"A flock of sheep brings humanity and freedom to the city.”
January 16, 2019 11:14 AM   Subscribe

Paris Pastoral: A City Recultivated Mira Kamdar discusses the history, present and future of urban agriculture in Paris. Including: urban shepherding -- concrete honey, and Paris as a refuge for bees -- biodiversity -- 19th century glass bells for local agriculture -- zoning -- dedicated livestock trams -- and paths for hedgehogs to circulate among suburban gardens.
posted by Hypatia (6 comments total) 8 users marked this as a favorite
I love this. Wish I could live somewhere that the idea of bringing nature and agriculture back to the city would (no pun intended) take root.
posted by FleetMind at 11:26 AM on January 16

"paths for hedgehogs to circulate among suburban gardens"

I...I don't know what to say about this. But part of my brain has just fallen in love with the idea of hedgehog-friendly urban infrastructure.

Maybe next we do possum parks and raccoon rights-of-way?
posted by darkstar at 11:44 AM on January 16

I live smack in the middle of San Francisco, literally 200 feet from Market Street and I get regular visits from raccoons. I haven’t seen possums here but they were common when I lived near San Jose. Your goals are achievable, but sadly—very sadly—we do not have hedgehogs in the Americas.
posted by sjswitzer at 12:00 PM on January 16 [2 favorites]

she told me she and her shepherding partner at Clinamen, Guillaume Leterrier, “became urban shepherds because we think that when people interact with animals, they become more human.”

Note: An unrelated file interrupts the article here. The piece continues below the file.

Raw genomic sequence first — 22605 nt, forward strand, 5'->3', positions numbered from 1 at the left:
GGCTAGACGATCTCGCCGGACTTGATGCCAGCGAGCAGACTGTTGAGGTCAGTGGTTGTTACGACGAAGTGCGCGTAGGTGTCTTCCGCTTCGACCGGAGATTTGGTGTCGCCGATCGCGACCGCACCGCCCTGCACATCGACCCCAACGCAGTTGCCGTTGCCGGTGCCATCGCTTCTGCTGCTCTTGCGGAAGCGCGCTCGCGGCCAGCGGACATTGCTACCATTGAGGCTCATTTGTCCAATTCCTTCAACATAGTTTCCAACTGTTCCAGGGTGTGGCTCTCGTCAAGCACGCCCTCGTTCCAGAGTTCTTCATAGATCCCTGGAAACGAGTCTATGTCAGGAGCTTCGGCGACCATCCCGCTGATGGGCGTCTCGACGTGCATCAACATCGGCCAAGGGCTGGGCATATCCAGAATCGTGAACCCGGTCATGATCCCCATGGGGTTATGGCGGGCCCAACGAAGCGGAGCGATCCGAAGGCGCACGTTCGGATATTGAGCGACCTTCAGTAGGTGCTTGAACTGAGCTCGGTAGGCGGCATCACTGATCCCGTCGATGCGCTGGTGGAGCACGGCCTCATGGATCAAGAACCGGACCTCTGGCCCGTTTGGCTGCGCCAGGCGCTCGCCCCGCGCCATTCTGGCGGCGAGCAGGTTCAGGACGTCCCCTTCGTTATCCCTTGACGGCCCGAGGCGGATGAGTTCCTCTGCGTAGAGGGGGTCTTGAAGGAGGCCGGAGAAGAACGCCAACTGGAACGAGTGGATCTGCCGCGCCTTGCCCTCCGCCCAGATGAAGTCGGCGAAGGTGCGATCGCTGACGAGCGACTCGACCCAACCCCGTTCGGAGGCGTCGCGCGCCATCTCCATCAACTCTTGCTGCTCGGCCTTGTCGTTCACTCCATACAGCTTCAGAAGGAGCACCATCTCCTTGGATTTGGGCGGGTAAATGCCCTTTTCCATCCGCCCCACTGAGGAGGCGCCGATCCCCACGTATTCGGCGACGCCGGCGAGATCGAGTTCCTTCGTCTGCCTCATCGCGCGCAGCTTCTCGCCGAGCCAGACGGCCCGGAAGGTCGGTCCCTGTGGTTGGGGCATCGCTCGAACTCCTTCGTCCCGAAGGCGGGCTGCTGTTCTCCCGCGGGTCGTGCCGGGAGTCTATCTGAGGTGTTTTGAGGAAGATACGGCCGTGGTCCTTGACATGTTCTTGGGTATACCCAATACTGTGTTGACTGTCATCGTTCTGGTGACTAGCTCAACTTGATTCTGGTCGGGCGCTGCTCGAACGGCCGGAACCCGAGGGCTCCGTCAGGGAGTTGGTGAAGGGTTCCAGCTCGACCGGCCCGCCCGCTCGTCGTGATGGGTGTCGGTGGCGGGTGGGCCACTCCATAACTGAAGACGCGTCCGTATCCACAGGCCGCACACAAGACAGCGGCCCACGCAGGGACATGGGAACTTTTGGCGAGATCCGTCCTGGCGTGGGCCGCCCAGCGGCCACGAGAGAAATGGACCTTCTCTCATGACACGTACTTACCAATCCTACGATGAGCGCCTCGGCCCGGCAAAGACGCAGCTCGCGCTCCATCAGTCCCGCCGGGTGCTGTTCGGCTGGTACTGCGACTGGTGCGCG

This is beautiful and I really really agree with this kind of urban farming. (As one might guess from my own gardening experience in San Francisco) my only concern is that cities used to be filled with livestock, and it contributed to a lot of disease, so I hope especially when you’re taking about anything larger than a chicken (of course avian diseases are a problem too) that the hygiene issues are well thought out. Of course modern sanitation and vaccines means a lot of the issues of past urban farming are less pressing, but you never hear in these articles on urban farming how living in close quarters with livestock has historical downsides.
posted by Homo neanderthalensis at 1:50 PM on January 16 [3 favorites]

I wonder if we'd displace rats or feed even more of them or what. Not unrelated to the disease-development-and-transmission problem, either.
posted by clew at 2:27 PM on January 16 [2 favorites]

This is a great article, and there are sheep grazing 260 meters from my very center of Copenhagen home. And bees everywhere. And a lot of other urban farming projects. I'm that lucky.
posted by mumimor at 2:48 PM on January 16 [1 favorite]

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